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Saving Energy in Altoona Where it Counts: City Lights

July 20, 2010 - 1:53pm

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Installed next to an original streetlight, a new LED unit (right) emits a whiter light in addition to saving energy. | Photo courtesy of the city of Altoona, Pa.

That's why their first priority after receiving a $205,700 Energy Efficiency and Conservation Block Grant (EECBG) was to replace 169 downtown streetlights with energy-efficient LED units. Funded as part of the American Recovery and Reinvestment Act (ARRA), the project also gives Altoona a much brighter appearance when the sun goes down.The city of Altoona, Pa. can trace 85 percent of its energy costs back to one area: lights.

"Downtown sure looks different with all of that white LED light," says Lee Slusser, the city's deputy director and planning administrator. "The light color coming off is so much whiter than off the sodium lights they're replacing."

The city worked with The Hite Company to obtain the lights and the city used its own workforce to do the installation.

While the aesthetic quality of the LED lights can be seen right away throughout the city, the energy-efficiency benefits will be observed over the first year. The new lights are expected to reduce energy usage from 124,000 kWh to 36,848 kWh, representing a 70 percent decrease in one year.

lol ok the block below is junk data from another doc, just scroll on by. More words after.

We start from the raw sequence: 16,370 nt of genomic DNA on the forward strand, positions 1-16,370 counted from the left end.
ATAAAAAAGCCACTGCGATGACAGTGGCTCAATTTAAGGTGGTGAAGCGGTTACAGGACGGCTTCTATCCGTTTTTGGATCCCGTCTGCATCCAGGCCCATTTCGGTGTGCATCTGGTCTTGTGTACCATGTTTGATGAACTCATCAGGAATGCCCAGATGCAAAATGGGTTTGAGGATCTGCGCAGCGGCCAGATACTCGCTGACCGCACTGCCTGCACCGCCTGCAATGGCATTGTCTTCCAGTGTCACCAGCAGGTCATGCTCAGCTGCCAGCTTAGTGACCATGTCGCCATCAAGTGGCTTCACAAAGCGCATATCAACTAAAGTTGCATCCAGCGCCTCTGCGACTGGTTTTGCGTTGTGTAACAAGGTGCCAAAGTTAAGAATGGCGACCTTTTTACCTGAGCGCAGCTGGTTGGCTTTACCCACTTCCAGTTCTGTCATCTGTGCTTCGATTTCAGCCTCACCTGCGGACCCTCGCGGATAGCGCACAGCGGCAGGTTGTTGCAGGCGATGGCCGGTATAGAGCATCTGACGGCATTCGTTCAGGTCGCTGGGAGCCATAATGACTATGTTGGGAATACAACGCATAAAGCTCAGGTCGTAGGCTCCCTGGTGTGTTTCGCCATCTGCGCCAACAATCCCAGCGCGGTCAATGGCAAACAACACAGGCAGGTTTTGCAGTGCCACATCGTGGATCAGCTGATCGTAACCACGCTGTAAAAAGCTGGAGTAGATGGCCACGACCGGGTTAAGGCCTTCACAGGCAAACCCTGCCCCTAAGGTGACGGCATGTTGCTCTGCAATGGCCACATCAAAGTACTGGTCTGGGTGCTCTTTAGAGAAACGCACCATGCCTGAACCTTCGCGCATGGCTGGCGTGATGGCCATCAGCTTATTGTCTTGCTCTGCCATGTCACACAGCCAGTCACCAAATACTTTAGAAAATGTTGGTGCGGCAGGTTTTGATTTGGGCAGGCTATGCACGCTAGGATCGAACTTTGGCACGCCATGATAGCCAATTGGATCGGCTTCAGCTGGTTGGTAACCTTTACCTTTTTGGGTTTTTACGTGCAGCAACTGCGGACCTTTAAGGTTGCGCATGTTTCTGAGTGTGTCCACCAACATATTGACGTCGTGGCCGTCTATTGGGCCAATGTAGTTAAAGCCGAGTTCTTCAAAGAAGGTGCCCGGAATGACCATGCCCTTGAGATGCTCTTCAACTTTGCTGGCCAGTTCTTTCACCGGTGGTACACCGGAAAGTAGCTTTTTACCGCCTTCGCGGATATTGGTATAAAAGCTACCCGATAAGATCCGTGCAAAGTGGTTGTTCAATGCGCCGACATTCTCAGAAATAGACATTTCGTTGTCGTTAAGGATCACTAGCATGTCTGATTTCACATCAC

The dollar savings of the project are also significant, as energy costs should decrease from $13,200 to $9,122 in one year. "[Lighting] is our biggest energy bill," says Slusser. "If you want to make an impact on energy conservation, that's where you hit it."

Not to mention the environmental benefits – with the LED lights, the city is expected to see a 70 percent decrease in sulfur dioxide, nitrogen oxide and carbon dioxide emissions per year. The most significant of these is the carbon dioxide emissions, which are estimated to be cut by 108,679 lbs.

In addition to installing LED lights, the city also allocated EECBG funds to replace 40 windows in a fire station. This retrofit will begin this month and is expected to reduce energy usage and costs by another 10 percent in one year. Carbon dioxide emissions are also expected to decrease by 6,572 lbs.

Because the LED lights were less expensive than the city had planned for, extra funds will likely be used to install more LED units in Altoona. Slusser says these lights may go to a downtown walkway and a new bridge that was built as a gateway into the city. The LED lights will work well in these prominent locations because of their bright, clean appearance, Slusser says.

"It kind of makes a statement – we did it to save money, but it gives downtown a kind of unstated presence," says Slusser. "It looks cleaner; it looks more crisp."

Editor's note: This story was updated on October 15, 2010 to update projected savings.

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